"On behalf of the Director and staff of the Student Counselling and Careers Centre (SCC) at the University of KwaZulu-Natal, Pietermaritzburg Campus (UKZNP), I would like to convey our thanks to Ruth Connelly and Dalray de la Harpe for training on the LEC, learning styles, time management and motivation. The training was a tremendous success, and offered participants a unique opportunity to reflect on their practices, work together as a team, and acquire the use of an instrument that will potentially have numerous applications in the UKZN context. We look forward to liaising with Ruth and Dalray as we work towards the implementation of the LEC at UKZN. As I am sure you are aware, Ruth and Dalray are both exceptional facilitators, who display impressive levels of passion, insight and drive for their work. Ruth and Dalray, who are undoubtedly invaluable members of your counselling team at NMMU, went beyond what was expected from them, and inspired counselling staff at UKZN in several personal and professional ways. Thank you for assisting with setting up this training, and kindly convey our gratitude to Ruth and Dalray. Yours sincerely, Nicholas Munro, Senior Student Counsellor, Student Counselling and Careers Centre"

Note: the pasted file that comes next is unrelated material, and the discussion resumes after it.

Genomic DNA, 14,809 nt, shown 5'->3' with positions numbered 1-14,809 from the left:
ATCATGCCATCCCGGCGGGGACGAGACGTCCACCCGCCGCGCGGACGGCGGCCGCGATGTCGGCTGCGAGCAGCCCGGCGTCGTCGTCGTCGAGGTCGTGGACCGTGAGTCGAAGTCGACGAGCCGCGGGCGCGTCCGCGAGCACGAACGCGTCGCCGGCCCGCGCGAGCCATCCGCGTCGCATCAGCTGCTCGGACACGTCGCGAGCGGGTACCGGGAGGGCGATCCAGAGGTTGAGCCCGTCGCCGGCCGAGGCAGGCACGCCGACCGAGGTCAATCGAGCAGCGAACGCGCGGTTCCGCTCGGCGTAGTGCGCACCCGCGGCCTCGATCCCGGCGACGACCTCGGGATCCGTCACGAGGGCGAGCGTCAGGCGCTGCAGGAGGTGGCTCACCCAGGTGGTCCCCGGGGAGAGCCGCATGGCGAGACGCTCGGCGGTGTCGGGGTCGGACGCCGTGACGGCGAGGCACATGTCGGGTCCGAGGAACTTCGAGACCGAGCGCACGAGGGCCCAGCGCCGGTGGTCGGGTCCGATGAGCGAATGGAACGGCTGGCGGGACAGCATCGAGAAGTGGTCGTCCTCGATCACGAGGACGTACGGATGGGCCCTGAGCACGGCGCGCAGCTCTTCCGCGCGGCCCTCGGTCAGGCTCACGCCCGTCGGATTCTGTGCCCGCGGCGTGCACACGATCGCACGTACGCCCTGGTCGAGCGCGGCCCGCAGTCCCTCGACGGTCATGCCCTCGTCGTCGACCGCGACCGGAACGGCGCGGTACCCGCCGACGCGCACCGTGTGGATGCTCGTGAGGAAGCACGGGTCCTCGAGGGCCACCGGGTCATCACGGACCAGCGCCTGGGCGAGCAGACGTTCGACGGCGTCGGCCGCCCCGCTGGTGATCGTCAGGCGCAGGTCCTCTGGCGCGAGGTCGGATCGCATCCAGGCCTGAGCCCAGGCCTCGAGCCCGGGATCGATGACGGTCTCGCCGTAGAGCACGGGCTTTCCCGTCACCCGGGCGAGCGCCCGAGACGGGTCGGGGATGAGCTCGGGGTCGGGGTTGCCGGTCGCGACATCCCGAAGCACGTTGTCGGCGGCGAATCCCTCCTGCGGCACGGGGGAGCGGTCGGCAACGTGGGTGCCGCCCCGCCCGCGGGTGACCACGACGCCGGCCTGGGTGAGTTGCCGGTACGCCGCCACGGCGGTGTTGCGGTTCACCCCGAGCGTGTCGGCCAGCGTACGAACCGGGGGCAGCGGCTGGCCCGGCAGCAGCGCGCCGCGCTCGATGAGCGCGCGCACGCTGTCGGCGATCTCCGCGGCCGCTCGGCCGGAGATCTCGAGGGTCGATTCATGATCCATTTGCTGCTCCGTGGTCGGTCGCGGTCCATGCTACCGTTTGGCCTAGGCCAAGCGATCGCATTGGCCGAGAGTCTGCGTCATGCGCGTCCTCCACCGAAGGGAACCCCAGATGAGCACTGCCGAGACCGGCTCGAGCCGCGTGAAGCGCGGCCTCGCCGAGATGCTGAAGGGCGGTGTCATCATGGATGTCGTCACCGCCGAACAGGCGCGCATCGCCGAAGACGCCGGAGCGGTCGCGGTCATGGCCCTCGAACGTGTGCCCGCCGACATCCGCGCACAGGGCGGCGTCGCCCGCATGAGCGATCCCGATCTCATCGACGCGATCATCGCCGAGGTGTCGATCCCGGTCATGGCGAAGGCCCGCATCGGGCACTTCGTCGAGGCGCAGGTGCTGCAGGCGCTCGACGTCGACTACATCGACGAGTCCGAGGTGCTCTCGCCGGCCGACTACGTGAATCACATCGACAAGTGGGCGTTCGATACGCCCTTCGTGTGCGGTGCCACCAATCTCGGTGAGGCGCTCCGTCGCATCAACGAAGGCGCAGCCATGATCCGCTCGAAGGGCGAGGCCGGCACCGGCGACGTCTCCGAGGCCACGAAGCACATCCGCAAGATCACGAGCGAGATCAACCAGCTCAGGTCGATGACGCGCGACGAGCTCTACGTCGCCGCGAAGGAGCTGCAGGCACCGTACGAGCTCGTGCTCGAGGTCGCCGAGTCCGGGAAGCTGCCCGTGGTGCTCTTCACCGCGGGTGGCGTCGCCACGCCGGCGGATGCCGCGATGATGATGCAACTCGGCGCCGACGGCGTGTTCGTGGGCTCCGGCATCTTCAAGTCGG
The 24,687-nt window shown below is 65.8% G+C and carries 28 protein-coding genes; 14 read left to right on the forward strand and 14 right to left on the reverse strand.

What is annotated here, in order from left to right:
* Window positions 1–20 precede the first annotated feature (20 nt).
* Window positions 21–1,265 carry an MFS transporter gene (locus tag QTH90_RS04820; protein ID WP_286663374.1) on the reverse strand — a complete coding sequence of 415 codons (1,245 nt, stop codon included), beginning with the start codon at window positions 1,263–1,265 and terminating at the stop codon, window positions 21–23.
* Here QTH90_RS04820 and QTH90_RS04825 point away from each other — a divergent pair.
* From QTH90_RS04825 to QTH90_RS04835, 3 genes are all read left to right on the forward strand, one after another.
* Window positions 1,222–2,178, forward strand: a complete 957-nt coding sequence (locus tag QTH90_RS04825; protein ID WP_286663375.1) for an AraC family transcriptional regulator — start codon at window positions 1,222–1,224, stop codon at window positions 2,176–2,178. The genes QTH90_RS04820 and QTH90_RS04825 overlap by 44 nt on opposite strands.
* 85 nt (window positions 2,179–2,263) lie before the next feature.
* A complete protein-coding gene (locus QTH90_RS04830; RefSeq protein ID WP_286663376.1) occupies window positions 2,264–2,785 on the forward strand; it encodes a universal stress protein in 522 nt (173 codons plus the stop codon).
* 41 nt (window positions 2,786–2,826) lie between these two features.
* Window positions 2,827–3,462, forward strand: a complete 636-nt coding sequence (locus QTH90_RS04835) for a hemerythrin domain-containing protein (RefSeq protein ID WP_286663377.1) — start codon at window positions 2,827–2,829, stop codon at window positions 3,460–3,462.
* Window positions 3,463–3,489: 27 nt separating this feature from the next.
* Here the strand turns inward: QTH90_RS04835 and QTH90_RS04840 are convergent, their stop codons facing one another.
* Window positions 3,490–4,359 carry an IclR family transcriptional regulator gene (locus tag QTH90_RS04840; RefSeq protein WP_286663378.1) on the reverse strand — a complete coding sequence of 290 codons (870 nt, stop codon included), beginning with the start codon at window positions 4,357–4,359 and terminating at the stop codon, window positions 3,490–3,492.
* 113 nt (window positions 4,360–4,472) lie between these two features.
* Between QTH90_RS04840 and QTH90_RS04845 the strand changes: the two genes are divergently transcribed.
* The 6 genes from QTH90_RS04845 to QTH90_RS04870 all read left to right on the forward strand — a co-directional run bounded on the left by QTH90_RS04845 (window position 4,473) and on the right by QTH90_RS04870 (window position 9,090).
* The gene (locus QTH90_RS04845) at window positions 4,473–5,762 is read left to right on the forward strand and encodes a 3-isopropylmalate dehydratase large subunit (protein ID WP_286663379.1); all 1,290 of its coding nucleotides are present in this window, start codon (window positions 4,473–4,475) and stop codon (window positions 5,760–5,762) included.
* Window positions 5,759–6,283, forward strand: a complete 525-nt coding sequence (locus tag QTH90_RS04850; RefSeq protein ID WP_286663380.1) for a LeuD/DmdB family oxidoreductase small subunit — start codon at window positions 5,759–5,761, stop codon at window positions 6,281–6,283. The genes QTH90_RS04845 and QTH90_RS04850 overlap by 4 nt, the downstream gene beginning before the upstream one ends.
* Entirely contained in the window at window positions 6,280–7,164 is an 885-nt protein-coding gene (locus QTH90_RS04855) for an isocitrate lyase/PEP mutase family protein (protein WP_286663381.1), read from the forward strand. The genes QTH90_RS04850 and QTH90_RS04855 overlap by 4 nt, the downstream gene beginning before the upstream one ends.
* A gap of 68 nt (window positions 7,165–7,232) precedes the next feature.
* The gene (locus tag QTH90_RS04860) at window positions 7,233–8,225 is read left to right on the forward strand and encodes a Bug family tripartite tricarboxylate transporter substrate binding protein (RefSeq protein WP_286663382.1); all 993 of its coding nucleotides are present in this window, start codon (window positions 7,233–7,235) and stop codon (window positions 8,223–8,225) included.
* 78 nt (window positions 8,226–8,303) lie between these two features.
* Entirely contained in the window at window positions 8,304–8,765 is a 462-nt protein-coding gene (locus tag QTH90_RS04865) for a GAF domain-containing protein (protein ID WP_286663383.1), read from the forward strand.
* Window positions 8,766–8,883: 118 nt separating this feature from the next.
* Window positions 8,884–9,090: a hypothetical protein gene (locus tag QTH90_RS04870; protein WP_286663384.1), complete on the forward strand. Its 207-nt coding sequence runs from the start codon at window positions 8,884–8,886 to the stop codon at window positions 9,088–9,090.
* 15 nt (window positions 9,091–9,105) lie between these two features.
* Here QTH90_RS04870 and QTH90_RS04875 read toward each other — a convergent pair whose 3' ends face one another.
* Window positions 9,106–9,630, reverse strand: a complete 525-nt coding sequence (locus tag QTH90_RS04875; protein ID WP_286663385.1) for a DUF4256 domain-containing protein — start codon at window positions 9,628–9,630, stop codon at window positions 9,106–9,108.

• Northlink FET College (Cape Town)

Northlink group trained in Feb 2009

The Northlink FET College team trained in the LEC – 2009

  • Nelson Mandela Metropolitan University (Port Elizabeth)

Student Counselling Staff

Student Counselling, Career and Development Centre Staff - December 2010

Feedback from a Faculty Teaching and Learning Committee Chairperson “It is encouraging to know that Student Counselling uses the LEC as an early-warning intervention to empower and support at-risk students so that they are enabled to manage their difficulties and thereby increase their retention and throughput rates. Your findings support the NMMU audit implementation plan and Vision 2020 goals for the recognition and monitoring of at-risk students.”

Who can I contact for more information?

Ruth Connelly: (Tel: 041 – 504 3222 / cell: 084 9234569)

Dalray de la Harpe: (Tel: 041 – 504 3222 / cell: 082 300 7346)

Contact information
Ms Dalray Gradidge
SCCDC Coordinator: Research and Development
Tel: 0415043624